In the form of construction illustrated in Fig. 3, the two elements 20, 21, of the spring unit generally designated 22 are of different lengths. As shown, the spring element 20 extends throughout the full length of the spring unit 22 while the spring eleelementQO is com-posed. While the/manner ment 21-; is intercoiled with the element 20 only in the intermediate turns thereof. Fig. 3 also illustrated a modification in respect to the manner in which the two spring elements are united, the two ends 23,

.24, of the spring element 21 being merely wrapped about the wire'of which the spring of uniting the two spring elements illustrated in Figs. 1 and 2 is'shown only in connection with a spring unit comprising spring elements of like length, and the manner of uniting the spring elements illustrated in .Fig. 3 is shown only in connection with a pring unit comprising spring elements of different lengths, it is obvious that the two spring elements of each of the said forms of spring units may be united ineither way. For instance, in Fig. 4, the

spring unit is composed of two spring elebination, two like coil spring elements each having turns of different sizes, the smaller turns of the two elements being intercoiled and constituting the intermediate portion of the spring unit and the'larger turns of the two elements constituting the opposite end portions of the spring. unit the saidintercoiled turns being frictionally united to permit relative angular adjustment of the two sprin elements.

3. binaton, intermediate turns composed of a coiled double strand of spring wire and end coil spring unit comprising, in comturns each composed of a coiled single I strand'of wire extending in opposite directions from said double strand.

4. A coil spring unit comprising, in com-. bination, intermedlate andend turns of different size, the said intermediate turns being composed of a coiled double strand of spring wire and the end turns being each composed of wire extending outwardly from said intermediate turns.

5. A. coil spring unl-t comprlsing, in combination, two 0011 spring elements having a remaining turns extending beyond the intercoiled turns in opposite directions, the said intercoiled turns of the two spring elements being frictionally united to permit relative angular adjustment of the two spring elements.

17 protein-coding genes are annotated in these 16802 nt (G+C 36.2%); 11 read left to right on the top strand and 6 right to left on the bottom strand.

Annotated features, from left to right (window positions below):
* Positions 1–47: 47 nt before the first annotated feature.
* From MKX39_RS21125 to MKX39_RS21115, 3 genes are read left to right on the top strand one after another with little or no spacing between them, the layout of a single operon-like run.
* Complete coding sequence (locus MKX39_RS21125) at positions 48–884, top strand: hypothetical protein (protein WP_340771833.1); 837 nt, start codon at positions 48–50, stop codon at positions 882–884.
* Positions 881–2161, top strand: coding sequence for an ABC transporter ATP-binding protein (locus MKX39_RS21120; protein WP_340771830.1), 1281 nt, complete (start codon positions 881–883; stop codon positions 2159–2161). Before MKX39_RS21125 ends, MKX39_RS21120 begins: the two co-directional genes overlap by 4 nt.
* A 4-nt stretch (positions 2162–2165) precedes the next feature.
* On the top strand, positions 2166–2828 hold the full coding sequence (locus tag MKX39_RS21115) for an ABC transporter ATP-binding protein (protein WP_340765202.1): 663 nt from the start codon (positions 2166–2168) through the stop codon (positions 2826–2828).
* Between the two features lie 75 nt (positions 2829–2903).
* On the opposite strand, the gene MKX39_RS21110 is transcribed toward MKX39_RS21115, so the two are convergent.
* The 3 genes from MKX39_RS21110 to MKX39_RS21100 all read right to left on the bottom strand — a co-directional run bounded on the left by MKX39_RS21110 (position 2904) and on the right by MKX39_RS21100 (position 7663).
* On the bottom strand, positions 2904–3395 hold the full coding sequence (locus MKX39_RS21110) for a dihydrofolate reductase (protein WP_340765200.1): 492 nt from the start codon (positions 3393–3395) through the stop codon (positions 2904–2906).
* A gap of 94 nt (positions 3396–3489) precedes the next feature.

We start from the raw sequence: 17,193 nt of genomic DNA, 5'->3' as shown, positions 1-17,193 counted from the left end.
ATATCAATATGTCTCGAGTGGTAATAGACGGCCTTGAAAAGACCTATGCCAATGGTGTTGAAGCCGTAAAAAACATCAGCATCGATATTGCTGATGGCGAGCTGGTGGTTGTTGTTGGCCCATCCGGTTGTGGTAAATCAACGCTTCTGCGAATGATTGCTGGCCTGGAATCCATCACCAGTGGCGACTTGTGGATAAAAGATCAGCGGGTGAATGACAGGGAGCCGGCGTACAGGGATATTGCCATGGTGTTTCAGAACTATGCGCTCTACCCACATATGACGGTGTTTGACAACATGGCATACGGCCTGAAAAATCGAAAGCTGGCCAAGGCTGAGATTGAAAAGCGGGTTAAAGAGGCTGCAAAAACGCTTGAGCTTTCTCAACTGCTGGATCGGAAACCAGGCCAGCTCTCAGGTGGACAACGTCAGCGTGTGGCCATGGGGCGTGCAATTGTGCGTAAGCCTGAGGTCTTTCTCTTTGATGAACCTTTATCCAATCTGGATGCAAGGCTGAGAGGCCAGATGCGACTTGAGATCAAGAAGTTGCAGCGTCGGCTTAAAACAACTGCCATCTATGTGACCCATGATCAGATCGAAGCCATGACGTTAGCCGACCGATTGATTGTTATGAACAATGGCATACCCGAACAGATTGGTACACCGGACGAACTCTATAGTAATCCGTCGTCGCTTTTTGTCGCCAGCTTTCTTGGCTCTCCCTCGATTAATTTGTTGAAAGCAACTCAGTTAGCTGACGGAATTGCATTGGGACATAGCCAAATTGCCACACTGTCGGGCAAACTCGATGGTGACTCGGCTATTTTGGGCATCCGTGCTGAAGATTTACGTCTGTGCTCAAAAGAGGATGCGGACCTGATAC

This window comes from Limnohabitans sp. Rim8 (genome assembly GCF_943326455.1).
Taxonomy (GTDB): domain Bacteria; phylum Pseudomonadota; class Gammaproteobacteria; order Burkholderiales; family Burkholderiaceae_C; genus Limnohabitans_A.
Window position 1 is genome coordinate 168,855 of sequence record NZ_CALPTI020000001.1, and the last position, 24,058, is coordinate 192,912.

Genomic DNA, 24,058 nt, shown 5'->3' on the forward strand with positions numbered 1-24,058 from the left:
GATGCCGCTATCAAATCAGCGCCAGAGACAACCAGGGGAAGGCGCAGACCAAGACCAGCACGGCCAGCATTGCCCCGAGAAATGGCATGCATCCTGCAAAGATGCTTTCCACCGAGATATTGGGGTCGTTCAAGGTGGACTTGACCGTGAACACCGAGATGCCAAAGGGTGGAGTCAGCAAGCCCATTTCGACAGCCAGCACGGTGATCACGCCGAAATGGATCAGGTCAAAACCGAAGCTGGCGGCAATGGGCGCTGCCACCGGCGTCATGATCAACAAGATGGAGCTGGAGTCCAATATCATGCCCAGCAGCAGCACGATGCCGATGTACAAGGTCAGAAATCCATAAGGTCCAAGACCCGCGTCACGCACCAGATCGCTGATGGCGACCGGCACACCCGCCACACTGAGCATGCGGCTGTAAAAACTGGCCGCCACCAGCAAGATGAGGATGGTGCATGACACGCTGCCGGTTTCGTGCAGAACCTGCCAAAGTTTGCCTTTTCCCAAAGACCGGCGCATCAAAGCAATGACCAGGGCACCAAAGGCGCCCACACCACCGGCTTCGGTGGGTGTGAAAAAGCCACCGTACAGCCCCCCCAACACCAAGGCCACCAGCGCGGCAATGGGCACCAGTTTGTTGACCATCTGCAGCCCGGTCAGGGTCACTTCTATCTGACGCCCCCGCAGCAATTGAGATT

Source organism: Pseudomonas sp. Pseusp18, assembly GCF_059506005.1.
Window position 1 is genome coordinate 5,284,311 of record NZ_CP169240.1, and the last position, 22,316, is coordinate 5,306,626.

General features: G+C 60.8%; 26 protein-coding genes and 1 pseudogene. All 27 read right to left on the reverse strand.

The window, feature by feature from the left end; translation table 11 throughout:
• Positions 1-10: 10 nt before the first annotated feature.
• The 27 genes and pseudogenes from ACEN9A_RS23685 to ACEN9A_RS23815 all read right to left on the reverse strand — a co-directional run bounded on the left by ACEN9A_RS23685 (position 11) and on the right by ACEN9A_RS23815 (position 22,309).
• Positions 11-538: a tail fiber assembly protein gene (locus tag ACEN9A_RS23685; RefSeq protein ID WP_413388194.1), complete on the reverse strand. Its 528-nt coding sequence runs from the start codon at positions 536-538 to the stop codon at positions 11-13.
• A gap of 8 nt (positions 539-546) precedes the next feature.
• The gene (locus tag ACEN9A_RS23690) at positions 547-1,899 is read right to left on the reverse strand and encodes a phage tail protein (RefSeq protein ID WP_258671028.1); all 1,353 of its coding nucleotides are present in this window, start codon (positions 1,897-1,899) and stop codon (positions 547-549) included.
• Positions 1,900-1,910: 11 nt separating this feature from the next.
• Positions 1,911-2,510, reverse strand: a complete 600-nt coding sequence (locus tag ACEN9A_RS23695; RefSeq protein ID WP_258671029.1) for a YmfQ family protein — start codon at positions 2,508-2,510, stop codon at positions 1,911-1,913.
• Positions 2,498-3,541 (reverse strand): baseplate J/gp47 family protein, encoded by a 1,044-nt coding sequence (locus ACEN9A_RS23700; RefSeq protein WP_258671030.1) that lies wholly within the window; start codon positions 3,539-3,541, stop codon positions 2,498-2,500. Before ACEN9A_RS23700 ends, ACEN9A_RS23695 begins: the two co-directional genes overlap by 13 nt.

6. A coiled spring unit comprising, in combination, two separate coil spring elements having inner portions intercoiled and each having its outer end eXtending outwardly beyond the intercoiled portion and having its inner end wrapped about an adjacent coil of the other element-for holding said elements in assembled relation.


part only of their turns intercoiled and the

Referenced by
Citing PatentFiling datePublication dateApplicantTitle
US2567520 *Oct 11, 1948Sep 11, 1951Mcinerney James MTension regulation coil spring
US5509642 *Mar 20, 1995Apr 23, 1996L&P Property Management CompanyMattress innerspring structure having coaxial coil units
US6021627 *Aug 24, 1998Feb 8, 2000L & P Property Management CompanyManufacture of pocketed compound nested coil springs
US6122900 *Oct 27, 1999Sep 26, 2000L& P Property Management Co.Manufacture of pocketed compound nested coil springs
US6149143 *Nov 10, 1998Nov 21, 2000L&P Property Management CompanySpring structure for a mattress innerspring having coaxial coil units
US6408514May 31, 2000Jun 25, 2002L&P Property Management CompanyManufacture of pocketed compound nested coil springs
US6944899Oct 15, 2003Sep 20, 2005Dreamwell, Ltd.Stranded mattress spring
US7047581 *Feb 19, 2003May 23, 2006Dreamwell, Ltd.Stranded mattress spring
US7168117Feb 19, 2004Jan 30, 2007Dreamwell Ltd.Multi-stranded coil spring
US8099811Jan 29, 2007Jan 24, 2012Dreamwell, Ltd.Multi-stranded coil spring
US8689380Jan 23, 2012Apr 8, 2014Dreamwell, Ltd.Multi-stranded coil spring
US20040158929 *Feb 19, 2003Aug 19, 2004Dreamwell, Ltd.Stranded mattress spring
US20040158930 *Oct 15, 2003Aug 19, 2004Dreamwell, Ltd.Stranded mattress spring
US20050005354 *Feb 19, 2004Jan 13, 2005Dreamwell LtdMulti-stranded coil spring
US20070118987 *Jan 29, 2007May 31, 2007Dreamwell, Ltd.Multi-stranded coil spring
U.S. Classification5/256
International ClassificationA47C23/043, B21F35/00, F16F1/04
Cooperative ClassificationB21F35/00, A47C23/0433, F16F1/04, B21F35/003
European ClassificationA47C23/043C, B21F35/00B, B21F35/00, F16F1/04